Can insulation cause condensation?

An insulated building is comfortable and energy efficient. But can making your building warm and air tight cause condensation problems?

To answer this question, it’s important to first understand how condensation is formed.

Warm air can hold more moisture than cold air, and condensation occurs when warm water vapour in the air meets a cold surface. This is because as the water vapour cools down, it condenses back into liquid form.

So, in theory, the warmer your home is, the better the conditions are for condensation to occur.

However, it’s not solely the insulation that causes condensation, in fact, lack of insulation can also be a factor that causes condensation.  It’s several factors, that when combined, create the right conditions for condensation to form.

Consider the two key factors below before getting your home insulated to help prevent condensation problems.

Lack of ventilation

The number one factor to consider before installing insulation is whether your home has enough ventilation. Ventilation allows water vapour to escape from the building, and condensation to quickly evaporate. From air vents to extractor fans, condensation is less likely to occur in a home that is well ventilated.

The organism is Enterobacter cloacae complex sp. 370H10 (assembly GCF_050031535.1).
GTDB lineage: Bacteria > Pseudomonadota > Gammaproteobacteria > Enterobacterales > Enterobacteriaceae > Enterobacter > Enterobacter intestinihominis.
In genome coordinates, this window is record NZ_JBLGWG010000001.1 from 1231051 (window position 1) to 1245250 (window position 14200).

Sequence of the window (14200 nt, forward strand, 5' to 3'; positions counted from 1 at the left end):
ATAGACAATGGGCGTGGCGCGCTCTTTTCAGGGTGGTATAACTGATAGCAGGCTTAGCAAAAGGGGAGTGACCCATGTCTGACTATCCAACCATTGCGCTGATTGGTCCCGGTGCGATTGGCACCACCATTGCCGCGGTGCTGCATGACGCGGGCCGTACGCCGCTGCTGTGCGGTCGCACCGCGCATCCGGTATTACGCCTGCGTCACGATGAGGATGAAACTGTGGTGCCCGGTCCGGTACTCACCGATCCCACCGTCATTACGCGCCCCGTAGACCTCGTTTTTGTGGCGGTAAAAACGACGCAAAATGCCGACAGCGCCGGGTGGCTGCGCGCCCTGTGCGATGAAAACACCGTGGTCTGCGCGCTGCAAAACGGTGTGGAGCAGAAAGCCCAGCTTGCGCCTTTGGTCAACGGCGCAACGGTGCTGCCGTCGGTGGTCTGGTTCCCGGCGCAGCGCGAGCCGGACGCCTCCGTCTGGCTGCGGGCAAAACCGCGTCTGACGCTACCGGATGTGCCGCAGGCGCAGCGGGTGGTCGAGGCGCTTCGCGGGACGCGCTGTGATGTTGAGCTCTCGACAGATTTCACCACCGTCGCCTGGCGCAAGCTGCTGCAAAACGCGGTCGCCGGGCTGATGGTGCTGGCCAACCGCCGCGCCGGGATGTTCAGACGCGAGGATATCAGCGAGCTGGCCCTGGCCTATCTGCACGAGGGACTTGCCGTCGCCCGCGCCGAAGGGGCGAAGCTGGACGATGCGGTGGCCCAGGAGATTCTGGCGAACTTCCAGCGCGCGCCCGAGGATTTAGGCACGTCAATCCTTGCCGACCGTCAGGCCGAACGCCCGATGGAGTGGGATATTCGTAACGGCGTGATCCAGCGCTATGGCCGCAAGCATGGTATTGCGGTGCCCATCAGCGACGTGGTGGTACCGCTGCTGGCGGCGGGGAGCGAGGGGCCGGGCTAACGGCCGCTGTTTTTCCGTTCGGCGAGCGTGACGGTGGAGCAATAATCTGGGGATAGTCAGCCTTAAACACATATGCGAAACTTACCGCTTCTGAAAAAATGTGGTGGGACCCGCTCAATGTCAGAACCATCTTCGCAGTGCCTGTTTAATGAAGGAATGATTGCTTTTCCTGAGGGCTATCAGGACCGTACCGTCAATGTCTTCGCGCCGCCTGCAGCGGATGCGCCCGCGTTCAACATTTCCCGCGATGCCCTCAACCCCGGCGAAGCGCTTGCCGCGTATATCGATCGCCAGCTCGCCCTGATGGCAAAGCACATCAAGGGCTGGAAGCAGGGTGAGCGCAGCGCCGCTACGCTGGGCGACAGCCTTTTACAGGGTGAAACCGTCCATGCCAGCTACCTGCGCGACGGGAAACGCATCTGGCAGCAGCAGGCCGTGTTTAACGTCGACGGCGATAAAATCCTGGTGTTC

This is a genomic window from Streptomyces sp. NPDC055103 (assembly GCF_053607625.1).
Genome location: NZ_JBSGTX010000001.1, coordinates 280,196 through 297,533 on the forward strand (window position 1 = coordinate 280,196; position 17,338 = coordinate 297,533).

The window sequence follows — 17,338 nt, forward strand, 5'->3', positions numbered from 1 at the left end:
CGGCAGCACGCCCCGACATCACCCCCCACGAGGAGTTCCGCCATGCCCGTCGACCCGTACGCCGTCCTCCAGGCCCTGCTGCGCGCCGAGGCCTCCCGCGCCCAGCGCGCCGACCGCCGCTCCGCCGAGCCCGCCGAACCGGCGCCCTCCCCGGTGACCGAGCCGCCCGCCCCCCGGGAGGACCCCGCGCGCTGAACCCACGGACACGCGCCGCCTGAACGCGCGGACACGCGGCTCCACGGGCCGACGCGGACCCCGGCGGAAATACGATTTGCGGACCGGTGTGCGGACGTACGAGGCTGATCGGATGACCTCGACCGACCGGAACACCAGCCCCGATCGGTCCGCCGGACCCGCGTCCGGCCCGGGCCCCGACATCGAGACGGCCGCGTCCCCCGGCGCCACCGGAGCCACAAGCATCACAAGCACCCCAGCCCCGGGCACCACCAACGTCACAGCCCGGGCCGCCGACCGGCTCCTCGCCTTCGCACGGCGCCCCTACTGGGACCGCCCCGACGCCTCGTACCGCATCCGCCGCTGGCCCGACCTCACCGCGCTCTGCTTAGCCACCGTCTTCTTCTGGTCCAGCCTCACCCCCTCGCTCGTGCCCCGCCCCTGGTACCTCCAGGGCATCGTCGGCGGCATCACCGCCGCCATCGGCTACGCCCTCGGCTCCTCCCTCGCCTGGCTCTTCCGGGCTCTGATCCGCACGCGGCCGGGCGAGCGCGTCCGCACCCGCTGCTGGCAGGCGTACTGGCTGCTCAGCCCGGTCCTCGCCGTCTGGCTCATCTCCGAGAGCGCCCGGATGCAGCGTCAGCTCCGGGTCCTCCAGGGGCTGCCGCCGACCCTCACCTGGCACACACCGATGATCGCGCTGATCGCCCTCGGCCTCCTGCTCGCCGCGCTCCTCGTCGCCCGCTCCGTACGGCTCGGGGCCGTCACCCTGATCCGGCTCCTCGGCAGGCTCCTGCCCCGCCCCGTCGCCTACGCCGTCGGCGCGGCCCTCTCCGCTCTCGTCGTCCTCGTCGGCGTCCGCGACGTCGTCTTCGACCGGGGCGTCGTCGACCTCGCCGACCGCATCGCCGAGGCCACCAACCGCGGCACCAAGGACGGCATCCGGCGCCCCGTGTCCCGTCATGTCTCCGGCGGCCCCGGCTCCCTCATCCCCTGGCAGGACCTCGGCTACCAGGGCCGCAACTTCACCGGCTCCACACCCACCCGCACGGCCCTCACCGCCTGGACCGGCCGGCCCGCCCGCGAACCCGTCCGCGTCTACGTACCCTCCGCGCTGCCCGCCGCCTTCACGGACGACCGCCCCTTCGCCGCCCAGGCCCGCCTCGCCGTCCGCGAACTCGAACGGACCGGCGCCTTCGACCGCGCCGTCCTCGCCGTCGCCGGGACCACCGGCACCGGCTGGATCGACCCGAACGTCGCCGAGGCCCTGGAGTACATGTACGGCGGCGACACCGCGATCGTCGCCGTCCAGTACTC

Type of insulation

If you decide to insulate your home, make sure you’re well informed about what type of insulation is suitable for its structure and climate.

There are now plenty of types of insulation available to choose from, breathable or water vapour resistant options can be effective at preventing condensation.

At Metropolitan Insulation, our spray-applied insulation foamseals your roof to prevent air leakage and keep your home warm. Our foam is water vapour resistant and is installed at rafter level to prevent condensation build up.

Posted by admin in Improved Insulation, Insulate Your Home, Insulating Your Loft, Metropolitan Insulation, Soundproofing, Soundproofing Commercial Property, Spray Foam Insulation, Type of insulation

What is the difference between surface and interstitial condensation?

Condensation is an annoying and potentially damaging household problem that most homeowners will encounter at some point.

Signs of condensation include water droplets on windows and walls, damp patches, and mould. Condensation can look unsightly, cause damage to your home, and create unhealthy living conditions.